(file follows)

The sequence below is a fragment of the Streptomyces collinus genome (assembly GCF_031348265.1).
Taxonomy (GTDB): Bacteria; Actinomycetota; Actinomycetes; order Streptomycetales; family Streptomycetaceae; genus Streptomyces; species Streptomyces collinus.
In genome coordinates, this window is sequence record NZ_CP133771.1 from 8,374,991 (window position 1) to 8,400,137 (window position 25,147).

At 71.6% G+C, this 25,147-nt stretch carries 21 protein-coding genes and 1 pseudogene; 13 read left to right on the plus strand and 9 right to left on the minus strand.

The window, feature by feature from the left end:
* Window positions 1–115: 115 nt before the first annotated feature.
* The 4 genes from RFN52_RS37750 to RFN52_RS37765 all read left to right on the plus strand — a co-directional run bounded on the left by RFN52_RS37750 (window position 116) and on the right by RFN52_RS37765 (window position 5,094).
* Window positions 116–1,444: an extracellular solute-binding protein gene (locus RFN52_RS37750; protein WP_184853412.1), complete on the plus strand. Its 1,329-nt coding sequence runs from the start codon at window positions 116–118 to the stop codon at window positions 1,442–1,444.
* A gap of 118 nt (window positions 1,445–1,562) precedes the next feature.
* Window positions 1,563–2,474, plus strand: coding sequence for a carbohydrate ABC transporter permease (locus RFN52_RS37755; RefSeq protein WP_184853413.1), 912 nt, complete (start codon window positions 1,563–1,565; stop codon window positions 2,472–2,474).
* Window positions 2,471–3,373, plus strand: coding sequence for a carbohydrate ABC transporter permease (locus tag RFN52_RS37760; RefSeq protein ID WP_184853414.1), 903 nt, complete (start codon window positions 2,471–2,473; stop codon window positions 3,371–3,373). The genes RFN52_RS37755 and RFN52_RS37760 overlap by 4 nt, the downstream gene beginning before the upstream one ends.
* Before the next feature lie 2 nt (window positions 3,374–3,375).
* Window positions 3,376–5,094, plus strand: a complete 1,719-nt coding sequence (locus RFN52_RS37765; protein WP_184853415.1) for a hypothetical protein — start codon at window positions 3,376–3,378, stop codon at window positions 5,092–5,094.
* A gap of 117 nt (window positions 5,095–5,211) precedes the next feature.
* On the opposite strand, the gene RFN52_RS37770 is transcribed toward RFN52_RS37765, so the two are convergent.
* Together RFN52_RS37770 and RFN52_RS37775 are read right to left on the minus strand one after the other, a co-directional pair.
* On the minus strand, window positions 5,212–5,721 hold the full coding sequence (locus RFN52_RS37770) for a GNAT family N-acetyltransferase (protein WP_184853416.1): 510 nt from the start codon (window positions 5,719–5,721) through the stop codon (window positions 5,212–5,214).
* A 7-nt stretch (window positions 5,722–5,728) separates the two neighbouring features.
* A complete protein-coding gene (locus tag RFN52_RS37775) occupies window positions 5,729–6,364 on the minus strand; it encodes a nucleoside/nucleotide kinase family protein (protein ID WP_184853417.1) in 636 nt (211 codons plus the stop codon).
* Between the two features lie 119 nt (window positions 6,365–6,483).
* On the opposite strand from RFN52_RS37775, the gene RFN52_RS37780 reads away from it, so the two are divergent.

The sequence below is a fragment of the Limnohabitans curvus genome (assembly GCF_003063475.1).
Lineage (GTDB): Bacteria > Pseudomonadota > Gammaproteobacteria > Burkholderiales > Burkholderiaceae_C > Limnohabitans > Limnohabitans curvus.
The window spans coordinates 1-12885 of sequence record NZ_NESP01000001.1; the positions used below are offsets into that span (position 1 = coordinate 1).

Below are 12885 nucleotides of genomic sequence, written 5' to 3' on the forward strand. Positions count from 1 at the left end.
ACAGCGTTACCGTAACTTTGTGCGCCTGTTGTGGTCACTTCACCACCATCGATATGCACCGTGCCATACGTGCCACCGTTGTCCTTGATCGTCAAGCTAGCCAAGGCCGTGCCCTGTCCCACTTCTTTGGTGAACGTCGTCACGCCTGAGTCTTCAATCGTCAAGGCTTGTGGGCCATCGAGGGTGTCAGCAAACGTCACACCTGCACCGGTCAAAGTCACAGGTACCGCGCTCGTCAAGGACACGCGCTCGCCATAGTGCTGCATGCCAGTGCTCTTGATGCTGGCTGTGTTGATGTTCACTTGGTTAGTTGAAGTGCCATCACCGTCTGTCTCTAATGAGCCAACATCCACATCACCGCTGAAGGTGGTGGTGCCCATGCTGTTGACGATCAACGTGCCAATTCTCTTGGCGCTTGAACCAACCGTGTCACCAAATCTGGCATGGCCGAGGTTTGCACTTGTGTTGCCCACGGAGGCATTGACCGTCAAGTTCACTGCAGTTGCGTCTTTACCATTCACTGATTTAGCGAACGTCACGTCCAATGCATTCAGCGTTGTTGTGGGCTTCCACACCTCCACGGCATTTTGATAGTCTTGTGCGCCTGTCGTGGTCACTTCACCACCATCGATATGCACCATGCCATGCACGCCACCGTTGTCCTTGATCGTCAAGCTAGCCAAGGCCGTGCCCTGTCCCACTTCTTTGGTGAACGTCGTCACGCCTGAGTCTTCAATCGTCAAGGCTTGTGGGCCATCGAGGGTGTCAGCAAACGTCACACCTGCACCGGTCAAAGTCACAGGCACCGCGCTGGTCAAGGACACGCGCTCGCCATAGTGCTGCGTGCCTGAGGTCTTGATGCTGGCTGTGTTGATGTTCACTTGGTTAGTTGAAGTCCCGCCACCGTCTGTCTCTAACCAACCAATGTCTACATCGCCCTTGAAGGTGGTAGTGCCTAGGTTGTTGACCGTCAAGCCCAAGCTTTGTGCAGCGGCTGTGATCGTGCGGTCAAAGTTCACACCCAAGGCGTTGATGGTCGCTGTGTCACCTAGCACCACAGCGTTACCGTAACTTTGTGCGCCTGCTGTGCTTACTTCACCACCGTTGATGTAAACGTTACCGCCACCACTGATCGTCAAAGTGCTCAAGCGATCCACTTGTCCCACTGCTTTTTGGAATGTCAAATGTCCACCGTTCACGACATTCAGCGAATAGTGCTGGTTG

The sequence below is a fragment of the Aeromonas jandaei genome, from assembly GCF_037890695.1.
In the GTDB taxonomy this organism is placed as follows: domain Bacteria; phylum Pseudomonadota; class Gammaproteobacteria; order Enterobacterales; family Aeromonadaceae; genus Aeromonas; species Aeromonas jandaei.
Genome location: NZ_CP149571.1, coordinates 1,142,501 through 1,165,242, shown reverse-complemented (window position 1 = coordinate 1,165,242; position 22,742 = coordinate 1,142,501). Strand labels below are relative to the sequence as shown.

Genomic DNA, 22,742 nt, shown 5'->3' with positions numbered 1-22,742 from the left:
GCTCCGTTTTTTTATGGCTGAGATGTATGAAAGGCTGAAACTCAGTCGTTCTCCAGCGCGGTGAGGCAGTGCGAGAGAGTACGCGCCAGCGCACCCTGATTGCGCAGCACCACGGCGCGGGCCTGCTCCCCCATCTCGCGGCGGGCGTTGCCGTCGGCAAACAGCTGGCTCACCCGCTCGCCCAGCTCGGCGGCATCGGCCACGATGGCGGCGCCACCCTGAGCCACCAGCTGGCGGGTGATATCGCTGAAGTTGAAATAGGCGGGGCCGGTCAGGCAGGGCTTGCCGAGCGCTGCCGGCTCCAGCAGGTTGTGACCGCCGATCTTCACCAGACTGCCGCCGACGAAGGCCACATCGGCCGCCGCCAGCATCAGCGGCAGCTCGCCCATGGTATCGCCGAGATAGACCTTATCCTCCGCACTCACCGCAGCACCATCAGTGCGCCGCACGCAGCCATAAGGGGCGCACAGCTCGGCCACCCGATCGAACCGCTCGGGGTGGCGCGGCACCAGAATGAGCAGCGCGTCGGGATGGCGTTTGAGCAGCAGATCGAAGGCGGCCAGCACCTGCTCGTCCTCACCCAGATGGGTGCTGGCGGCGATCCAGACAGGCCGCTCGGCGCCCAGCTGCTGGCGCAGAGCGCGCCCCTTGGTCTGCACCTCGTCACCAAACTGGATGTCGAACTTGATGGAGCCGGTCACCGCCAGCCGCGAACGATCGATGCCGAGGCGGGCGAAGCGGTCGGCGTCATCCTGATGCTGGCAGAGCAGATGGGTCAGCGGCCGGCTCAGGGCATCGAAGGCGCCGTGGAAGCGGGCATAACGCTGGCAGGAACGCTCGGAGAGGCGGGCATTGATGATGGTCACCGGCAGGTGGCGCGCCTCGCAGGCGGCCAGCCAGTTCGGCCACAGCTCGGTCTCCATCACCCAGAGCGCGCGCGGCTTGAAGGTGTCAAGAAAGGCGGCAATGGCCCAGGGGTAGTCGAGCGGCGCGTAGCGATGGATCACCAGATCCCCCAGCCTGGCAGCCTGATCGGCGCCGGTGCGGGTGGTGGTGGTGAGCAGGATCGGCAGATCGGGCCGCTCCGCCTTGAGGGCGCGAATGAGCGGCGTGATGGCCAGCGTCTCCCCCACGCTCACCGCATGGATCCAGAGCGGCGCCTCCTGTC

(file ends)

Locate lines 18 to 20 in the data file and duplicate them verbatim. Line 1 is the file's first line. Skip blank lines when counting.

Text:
* A 7-nt stretch (window positions 5,722–5,728) separates the two neighbouring features.
* A complete protein-coding gene (locus tag RFN52_RS37775) occupies window positions 5,729–6,364 on the minus strand; it encodes a nucleoside/nucleotide kinase family protein (protein ID WP_184853417.1) in 636 nt (211 codons plus the stop codon).
* Between the two features lie 119 nt (window positions 6,365–6,483).